The Mercedes S-Class car was launched in North America in 2013. What stood out about this model was its airbag control technology. Mercedes introduced a beltbag airbag for backseat passengers. This airbag works as an inflatable seatbelt that inflates upon frontal impact from another vehicle. In this model, the purpose of the inflatable seatbelt is to reduce the strain that is normally placed on the ribcage during a collision.
Activation of automotive airbags is triggered by crash sensors (also known as impact sensors) that work to detect frontal impact and trigger a control unit that deploys the airbag to cushion the passenger.
An impact sensor is normally fitted to the front of the vehicle as this is where a collision is likely to occur. The sensor is positioned inside the engine and a similar safety sensor is located inside the passenger zone of the vehicle. This safety sensor is required to measure the intensity of the collision to determine whether the impact is over a certain threshold to justify the release of an airbag.
Both types of sensors (termed inertia sensors) work on the principle of detecting a decrease in acceleration of a moving vehicle and generating an electrical impulse. Figure 1 is a schematic diagram of an inertial sensor.
Figure 1. Structural components to an Inertia sensor. Source: Duffy, J.E. (2001). I-Car Professional Automotive Collision Repair. New York: Delmar, a division of Thomas Learning.
During a collision with another moving vehicle, the sensing mass is forced forward into the gold-plated contacts as a result of the change in the state of motion. Following the movement of this metal ball into the contacts, this metal mass makes contact with electrical terminals at either side of the metal ball which alerts the central unit of a collision (i.e. the electrical contact completes the circuit).
The roller-type sensor consists of a weight connected to a coil spring component. Like the mass-type sensor, during impact with an oncoming vehicle, the metal weight is forced forward which alters the tension on the coil spring to manipulate the electrical circuit that closes off the sensor contact. It is important to note that the impact and safety sensors must activate and close off at the same time to allow for the deployment of the airbag (figure 2).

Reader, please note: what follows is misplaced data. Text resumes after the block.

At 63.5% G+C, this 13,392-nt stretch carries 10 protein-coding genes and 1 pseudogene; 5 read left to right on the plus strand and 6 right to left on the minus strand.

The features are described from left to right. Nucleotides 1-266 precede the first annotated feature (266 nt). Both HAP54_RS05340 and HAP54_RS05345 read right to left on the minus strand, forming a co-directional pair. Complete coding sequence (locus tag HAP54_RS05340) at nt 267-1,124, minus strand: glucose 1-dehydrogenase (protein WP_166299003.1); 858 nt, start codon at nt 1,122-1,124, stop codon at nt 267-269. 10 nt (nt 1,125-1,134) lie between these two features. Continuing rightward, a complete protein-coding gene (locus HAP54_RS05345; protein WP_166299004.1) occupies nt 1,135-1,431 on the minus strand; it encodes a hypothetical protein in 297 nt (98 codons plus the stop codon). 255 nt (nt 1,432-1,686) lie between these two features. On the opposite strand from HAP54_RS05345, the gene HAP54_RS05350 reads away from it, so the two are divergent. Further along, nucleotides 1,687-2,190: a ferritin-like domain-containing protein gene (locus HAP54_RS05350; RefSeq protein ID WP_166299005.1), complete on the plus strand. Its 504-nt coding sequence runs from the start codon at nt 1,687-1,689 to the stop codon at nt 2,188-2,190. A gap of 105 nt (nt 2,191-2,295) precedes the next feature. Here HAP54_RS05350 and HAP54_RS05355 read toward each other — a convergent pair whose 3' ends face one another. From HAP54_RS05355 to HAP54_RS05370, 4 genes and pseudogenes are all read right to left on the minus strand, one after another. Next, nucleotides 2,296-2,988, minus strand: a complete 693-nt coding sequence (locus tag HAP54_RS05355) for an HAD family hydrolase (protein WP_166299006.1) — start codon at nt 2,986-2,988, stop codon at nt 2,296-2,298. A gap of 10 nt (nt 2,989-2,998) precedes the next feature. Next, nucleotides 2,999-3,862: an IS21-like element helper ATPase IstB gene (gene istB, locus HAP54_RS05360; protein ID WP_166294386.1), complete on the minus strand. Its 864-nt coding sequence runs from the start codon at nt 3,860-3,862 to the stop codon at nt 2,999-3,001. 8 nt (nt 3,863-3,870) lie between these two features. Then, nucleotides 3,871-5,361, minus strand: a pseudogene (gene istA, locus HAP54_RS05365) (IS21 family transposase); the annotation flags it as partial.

Figure 2. Functional principle to a typical roller type airbag sensor. Source: Erjavec, J. (2010). Automotive Technology: A Systems Approach. New York: Delmar, Cengage Learning.
Airbag Control Unit
Upon signal of a collision, the controller interprets the electrical input and measures the level of a collision to determine the release of an airbag. In the event of one impact sensor and safety, sensor is closed, an electrical current is transmitted to an airbag module which contains the airbag and inflator assembly. Activation of the airbag results in an ignition that produces an electrical transmission between a pair of metal pins.
The electrical arc created between both pins activates a propellant (made up of sodium azide) that starts to burn as the compound decomposes to produce nitrogen gas which fills the airbag. The Volvo V40 model takes airbag technology to a new level by deploying a pedestrian airbag upon impact on the bumper to this car. The following video demonstrates the world’s first pedestrian airbag technology.
Similar airbag control units currently on the market include a model introduced by TRW. This integrated control module detects vehicle impact by using an occupant dynamics-based algorithm, which meets all North American and European regulations with a rollover sensor adapting a functional system similar to the type discussed in this article. The idea of an integrated airbag control unit has many advantages:
- Increased sensitivity of the moving vehicle by placing the integrated control module in the vehicle’s center of gravity
- Integrated crash sensors diversify the diagnostics on a collision
- Increased precision of the integrated sensor technology to allow for better safety
- Cost-effective if all crash sensor systems are integrated into one module
Traditional airbag systems have adopted mechanical airbag sensors, such as the mass and roller type sensors. Since the introduction of this technology, there have been applications of more sophisticated sensing systems such as the electronic crash sensors and sensor microsystems. Radar, infrared and image processing are currently implemented to work with a vehicle control unit to anticipate space and timing in relation to a possible collision. As the world continues to develop a more eco-friendly approach to living, it will be interesting to see how advanced environmental sensors contribute to the design and engineering of cars to help avoid collision and improve safety measures.
Sources and Further Reading
- Valldorf, J., Gessner, W. (2005). Advanced Microsystems for Automotive Applications. The Netherlands: Springer Science and Business Media.
- Duffy, J.E., Scharff, R. (2004). Auto Body Repair Technology. New York> Delmar Learning, a division of Thomas Learning, Inc.
- TRW. Cognitive Safety Systems.
- Krueger, S., Gessner, W. (2002). Advanced Microsystems for Automotive Applications: Yearbook 2002. New York: Springer Science and Business Media.
- Erjavec, J. (2010). Automotive Technology: A Systems Approach. New York: Delmar, Cengage Learning.
- Duffy, J.E. (2001). I-Car Professional Automotive Collision Repair. New York: Delmar, a division of Thomas Learning.
This article was updated on the 3rd October, 2019.